BWW Review: KING LEAR, Duke of York's Theatre

BWW Review: KING LEAR, Duke of York's TheatreFollowing on from a hugely successful run at Chichester, Sir Ian McKellen is back in the title role of King Lear, in the same theatre in which he made his West End debut in 1964. The Duke of York's is decidedly bigger than the Minerva, but with the addition of a walkway through the centre of the auditorium reducing the theatre capacity substantially, there's a much more intimate feel.

BWW Review: KING LEAR, Duke of York's TheatreThe opening scene is full of pomp and ceremony, with characters dressed in their finest outfits. Here we get our first glimpse of McKellen's Lear, with his many medals pinned proudly to his chest, offering to split his kingdom if his daughters declare how much they love him.

He seems distracted, and when he casts aside his favourite daughter Cordelia (Anita-Joy Uwajeh) in an uncharacteristic fit of rage, the audience knows to ready themselves for his rapid mental decline.

McKellen is simply breathtaking as the ageing King. Cleverly drawing out the signs of dementia, his movements becoming less smooth, as though he's not in control of his own body, and his outbursts of anger quickly give way to moments where he looks exhausted and lost. Abandoned by his daughters, and looking completely devastated and confused, it's difficult not to feel compassion for him.

Jonathan Munby has brought Lear into the modern age, with contemporary costumes, guns, sirens and military personnel in camouflage. The scene with the storm unleashes huge amounts of water on McKellen and Lloyd Hutchinson's Fool, with them soaked through, their clothes clinging to their skin, leaving Lear looking frailer than ever.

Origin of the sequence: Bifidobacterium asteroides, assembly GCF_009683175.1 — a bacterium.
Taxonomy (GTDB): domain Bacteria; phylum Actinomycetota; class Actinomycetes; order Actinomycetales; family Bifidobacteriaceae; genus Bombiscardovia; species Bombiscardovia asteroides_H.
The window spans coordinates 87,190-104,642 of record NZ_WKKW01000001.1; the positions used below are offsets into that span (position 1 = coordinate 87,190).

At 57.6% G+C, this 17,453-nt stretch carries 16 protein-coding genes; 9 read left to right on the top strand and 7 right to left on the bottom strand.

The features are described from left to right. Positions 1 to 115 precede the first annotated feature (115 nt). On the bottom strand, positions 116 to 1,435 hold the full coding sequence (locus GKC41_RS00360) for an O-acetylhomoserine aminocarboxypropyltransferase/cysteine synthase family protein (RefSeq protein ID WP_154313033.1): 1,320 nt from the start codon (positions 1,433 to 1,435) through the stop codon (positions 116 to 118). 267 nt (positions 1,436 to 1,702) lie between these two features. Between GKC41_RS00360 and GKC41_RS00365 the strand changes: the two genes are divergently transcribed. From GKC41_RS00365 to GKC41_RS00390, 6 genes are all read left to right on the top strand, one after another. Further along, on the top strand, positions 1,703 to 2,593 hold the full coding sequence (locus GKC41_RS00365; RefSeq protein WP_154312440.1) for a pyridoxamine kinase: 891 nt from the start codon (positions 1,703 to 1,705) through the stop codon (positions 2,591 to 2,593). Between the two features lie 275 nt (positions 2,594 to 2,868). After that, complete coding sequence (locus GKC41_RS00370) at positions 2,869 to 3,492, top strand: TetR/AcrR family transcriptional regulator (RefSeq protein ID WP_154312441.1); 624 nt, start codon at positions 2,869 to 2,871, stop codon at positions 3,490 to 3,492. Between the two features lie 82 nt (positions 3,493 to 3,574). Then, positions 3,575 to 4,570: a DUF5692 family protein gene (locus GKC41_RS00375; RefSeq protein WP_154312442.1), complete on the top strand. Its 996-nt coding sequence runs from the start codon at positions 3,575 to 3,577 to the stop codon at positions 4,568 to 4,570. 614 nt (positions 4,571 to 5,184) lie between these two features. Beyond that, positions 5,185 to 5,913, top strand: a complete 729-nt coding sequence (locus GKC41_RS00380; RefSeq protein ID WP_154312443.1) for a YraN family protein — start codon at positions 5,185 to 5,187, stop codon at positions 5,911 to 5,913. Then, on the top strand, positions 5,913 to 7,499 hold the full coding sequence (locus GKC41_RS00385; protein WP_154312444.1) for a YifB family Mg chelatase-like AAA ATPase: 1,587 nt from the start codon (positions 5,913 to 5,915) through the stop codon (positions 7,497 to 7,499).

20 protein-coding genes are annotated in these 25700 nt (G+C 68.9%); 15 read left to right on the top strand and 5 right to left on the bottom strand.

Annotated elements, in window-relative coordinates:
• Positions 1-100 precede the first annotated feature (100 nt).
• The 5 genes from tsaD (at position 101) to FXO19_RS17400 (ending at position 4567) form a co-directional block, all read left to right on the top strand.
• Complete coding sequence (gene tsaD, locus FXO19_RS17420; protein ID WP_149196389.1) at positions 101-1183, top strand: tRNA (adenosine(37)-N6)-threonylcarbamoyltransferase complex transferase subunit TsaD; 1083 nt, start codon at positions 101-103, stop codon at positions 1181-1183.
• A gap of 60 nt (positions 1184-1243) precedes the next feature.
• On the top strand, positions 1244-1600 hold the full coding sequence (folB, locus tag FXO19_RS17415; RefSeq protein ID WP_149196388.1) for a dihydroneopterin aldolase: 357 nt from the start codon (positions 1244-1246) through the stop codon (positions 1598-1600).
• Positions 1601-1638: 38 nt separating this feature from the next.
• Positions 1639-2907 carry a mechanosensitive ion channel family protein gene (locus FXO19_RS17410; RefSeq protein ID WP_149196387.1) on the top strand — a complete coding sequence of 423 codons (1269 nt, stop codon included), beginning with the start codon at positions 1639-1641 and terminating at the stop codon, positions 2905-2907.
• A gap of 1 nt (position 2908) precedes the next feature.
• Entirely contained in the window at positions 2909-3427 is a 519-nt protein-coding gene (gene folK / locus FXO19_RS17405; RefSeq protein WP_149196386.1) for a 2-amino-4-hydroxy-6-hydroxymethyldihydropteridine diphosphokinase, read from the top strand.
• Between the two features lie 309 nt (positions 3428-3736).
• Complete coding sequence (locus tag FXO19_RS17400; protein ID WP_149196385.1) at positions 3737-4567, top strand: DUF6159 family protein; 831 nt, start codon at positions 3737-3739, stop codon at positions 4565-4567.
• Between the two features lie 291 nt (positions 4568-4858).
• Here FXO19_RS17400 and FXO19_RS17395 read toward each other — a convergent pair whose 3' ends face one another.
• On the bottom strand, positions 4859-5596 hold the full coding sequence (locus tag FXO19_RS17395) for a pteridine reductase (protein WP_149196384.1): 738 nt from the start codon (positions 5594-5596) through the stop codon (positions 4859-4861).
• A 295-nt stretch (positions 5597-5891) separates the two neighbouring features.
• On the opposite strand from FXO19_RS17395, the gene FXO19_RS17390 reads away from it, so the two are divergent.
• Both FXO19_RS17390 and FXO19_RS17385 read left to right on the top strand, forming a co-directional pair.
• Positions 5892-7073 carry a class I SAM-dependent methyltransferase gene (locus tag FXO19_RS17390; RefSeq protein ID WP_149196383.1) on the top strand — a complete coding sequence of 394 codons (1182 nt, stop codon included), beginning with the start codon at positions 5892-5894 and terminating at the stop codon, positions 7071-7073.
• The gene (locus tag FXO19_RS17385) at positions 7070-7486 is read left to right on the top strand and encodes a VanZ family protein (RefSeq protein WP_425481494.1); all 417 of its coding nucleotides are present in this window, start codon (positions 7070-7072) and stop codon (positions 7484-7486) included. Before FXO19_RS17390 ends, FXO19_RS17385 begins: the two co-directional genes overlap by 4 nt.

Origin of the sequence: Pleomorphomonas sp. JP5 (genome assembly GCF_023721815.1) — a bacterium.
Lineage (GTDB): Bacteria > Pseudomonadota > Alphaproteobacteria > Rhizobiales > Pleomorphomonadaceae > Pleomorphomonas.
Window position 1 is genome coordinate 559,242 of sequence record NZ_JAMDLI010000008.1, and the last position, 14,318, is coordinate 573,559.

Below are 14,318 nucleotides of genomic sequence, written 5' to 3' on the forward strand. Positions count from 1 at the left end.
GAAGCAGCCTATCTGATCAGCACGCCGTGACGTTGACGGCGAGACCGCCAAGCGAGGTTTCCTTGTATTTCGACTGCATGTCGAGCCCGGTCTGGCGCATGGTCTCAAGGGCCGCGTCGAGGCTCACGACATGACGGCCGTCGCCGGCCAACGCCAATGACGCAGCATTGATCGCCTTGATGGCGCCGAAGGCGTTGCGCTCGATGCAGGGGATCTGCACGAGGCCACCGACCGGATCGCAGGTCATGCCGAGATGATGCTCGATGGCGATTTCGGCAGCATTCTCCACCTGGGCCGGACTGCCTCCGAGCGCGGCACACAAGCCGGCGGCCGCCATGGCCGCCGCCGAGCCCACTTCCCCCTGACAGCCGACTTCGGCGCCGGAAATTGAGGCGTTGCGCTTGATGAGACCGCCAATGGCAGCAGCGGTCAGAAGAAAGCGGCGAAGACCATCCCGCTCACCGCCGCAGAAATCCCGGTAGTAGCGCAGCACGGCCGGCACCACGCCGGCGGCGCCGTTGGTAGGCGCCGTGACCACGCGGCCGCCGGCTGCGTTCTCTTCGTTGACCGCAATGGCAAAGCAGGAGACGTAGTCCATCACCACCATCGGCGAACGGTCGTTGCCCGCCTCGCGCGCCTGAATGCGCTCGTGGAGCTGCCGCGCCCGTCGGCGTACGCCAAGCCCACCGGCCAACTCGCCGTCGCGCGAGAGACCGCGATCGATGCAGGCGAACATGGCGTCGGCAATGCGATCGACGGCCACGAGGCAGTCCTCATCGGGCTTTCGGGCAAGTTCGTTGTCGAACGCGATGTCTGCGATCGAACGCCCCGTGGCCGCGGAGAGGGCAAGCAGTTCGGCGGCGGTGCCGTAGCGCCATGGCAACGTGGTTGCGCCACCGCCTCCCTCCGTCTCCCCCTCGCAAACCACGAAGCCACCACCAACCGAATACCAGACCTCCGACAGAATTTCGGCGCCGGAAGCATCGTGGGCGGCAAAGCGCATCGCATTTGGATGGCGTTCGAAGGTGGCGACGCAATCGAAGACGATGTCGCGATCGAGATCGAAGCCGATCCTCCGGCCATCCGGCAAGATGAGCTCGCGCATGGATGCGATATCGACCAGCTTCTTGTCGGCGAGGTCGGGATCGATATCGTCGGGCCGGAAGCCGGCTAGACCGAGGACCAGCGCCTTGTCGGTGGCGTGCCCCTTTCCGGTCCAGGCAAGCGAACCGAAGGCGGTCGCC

During the scene when the Earl of Gloucester (Danny Webb) and King meet again in Dover, Lear is childlike - babbling incoherently, often speaking softly and clutching a bunch of flowers he aims at people as though they were a weapon. His dirty clothes, tear-stained face and clearly broken spirit offer a stark contrast from the opening scene, emphasising all that Lear has lost.

Paul Wills's set is sleek and contemporary, with tall, dark wooden panels at the back of the stage folding back to form doorways. Following the storm, the wooden panelled rooms disappear and the vast stage is left predominantly bare, except for the white background depicting Lear's arrival at Dover.

Although I enjoyed James Corrigan as the corrupt and malicious Edmund, occasionally offering some light comic moments, he wouldn't be out of place in a more pantomimic production. Meanwhile Kirsty Bushell's vicious and dark Reagan, is unashamedly thrilled when Gloucester's eyes are torn out by her husband, while Webb, Sinead Cusack as Kent and Luke Thompson as Edgar are all excellent as the King's loyal supporters.

However, it is McKellen who stands out in this dark Shakespearean tragedy, and what an honour it is to see him take on Lear once more.

King Lear at Duke of York's until 3 November. It will also be broadcast live to cinemas across the UK and internationally on 27 September with National Theatre Live.

Photo Credit: Johan Persson



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From This Author Laura Jones